Monastery of Euthymius
The Monastery of Euthymius, also Laura of Euthymius, was a monastery located in the Judean desert in what is present day West Bank Palestine. The monastery consisted of a number of cave like cells situated around a central church. During the fifth century, the monastery was the most important and central among the monasteries of Palestine.
The monastery was founded in 420 by Euthymius the Great. It was located on the road through the Judean Desert from Jerusalem to Jerioch in Adummim, present day Ma'ale Adummim, the place traditionally associated with the parable of the Good Samaritan (Luke10:30-37). The church at the monastery was dedicated by Juvenal, Bishop of Jerusalem, on May 7, 428.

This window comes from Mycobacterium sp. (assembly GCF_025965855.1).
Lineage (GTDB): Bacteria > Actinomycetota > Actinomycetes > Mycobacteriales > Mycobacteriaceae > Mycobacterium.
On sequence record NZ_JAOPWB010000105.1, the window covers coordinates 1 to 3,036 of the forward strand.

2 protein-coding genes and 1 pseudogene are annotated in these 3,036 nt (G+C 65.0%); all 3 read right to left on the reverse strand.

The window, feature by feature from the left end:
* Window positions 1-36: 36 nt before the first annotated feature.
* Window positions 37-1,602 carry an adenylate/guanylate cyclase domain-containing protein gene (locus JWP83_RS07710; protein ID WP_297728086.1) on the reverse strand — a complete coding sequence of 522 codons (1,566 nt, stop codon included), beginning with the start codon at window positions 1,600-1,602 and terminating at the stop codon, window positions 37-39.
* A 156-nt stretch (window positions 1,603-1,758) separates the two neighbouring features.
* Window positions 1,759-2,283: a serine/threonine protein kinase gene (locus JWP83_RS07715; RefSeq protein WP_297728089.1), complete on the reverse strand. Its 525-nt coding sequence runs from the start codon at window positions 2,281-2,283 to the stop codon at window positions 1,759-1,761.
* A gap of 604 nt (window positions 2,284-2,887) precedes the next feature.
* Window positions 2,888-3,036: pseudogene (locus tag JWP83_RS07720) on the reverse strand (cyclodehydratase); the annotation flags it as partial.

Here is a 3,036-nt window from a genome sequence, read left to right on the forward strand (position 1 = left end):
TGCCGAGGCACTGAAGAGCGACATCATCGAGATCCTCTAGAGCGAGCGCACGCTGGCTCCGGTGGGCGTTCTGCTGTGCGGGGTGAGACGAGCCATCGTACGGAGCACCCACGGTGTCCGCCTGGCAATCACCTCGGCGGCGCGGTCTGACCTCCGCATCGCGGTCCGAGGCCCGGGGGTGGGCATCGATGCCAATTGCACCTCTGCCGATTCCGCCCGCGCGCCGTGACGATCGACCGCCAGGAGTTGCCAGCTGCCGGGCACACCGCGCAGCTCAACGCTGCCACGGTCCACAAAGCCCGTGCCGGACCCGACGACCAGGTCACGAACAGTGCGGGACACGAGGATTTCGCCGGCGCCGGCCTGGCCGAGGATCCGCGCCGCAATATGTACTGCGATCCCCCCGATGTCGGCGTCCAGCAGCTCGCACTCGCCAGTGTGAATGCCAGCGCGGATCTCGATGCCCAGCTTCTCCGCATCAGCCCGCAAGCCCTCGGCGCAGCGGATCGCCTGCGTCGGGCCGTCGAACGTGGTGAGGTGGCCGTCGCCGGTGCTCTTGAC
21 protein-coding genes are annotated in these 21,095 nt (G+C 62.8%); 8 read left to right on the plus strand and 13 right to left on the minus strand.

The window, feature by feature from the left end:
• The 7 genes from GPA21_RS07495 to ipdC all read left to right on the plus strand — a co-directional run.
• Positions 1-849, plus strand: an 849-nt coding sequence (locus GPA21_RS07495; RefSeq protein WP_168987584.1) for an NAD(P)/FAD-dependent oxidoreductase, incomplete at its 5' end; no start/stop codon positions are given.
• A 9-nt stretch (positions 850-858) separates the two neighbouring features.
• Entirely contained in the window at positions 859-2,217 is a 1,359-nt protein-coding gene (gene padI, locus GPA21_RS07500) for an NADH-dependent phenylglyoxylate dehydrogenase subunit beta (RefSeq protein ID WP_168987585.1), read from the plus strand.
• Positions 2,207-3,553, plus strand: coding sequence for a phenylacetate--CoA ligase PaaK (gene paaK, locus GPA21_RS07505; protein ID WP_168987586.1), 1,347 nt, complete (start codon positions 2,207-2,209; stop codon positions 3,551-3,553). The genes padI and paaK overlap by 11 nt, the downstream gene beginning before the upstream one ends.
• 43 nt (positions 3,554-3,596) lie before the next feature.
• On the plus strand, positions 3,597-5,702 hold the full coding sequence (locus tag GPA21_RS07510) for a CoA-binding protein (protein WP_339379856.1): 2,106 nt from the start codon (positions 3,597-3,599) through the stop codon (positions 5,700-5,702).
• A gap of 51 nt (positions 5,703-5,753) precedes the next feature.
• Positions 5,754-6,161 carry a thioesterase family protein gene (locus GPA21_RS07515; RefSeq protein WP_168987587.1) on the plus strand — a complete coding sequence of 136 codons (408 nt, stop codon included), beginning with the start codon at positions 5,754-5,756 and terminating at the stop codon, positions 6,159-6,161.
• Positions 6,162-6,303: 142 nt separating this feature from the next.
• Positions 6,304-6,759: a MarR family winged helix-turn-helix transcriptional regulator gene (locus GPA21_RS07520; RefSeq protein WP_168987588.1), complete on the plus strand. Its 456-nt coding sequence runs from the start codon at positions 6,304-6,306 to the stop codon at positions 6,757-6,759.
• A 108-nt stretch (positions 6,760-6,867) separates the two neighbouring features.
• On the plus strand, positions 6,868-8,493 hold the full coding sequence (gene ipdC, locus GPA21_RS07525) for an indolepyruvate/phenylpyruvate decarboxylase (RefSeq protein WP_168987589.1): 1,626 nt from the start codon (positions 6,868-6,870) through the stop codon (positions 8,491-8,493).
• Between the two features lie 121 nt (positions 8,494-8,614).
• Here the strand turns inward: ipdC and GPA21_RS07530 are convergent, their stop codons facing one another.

After the death of St. Euthymius on January 20, 473, the monastery under went a number of changes. A new church and ceonobium were built over the old one, while the old church was converted into a refectory. In 482, the new church was consecrated by Patriarch Martyrius of Jerusalem and the monastery became known as the Monastery of St. Euthymius.
The invasions of Palestine by the Persians and Arabs in the seventh century reduced activity at the monastery. By the twelfth century the monastery was abandoned.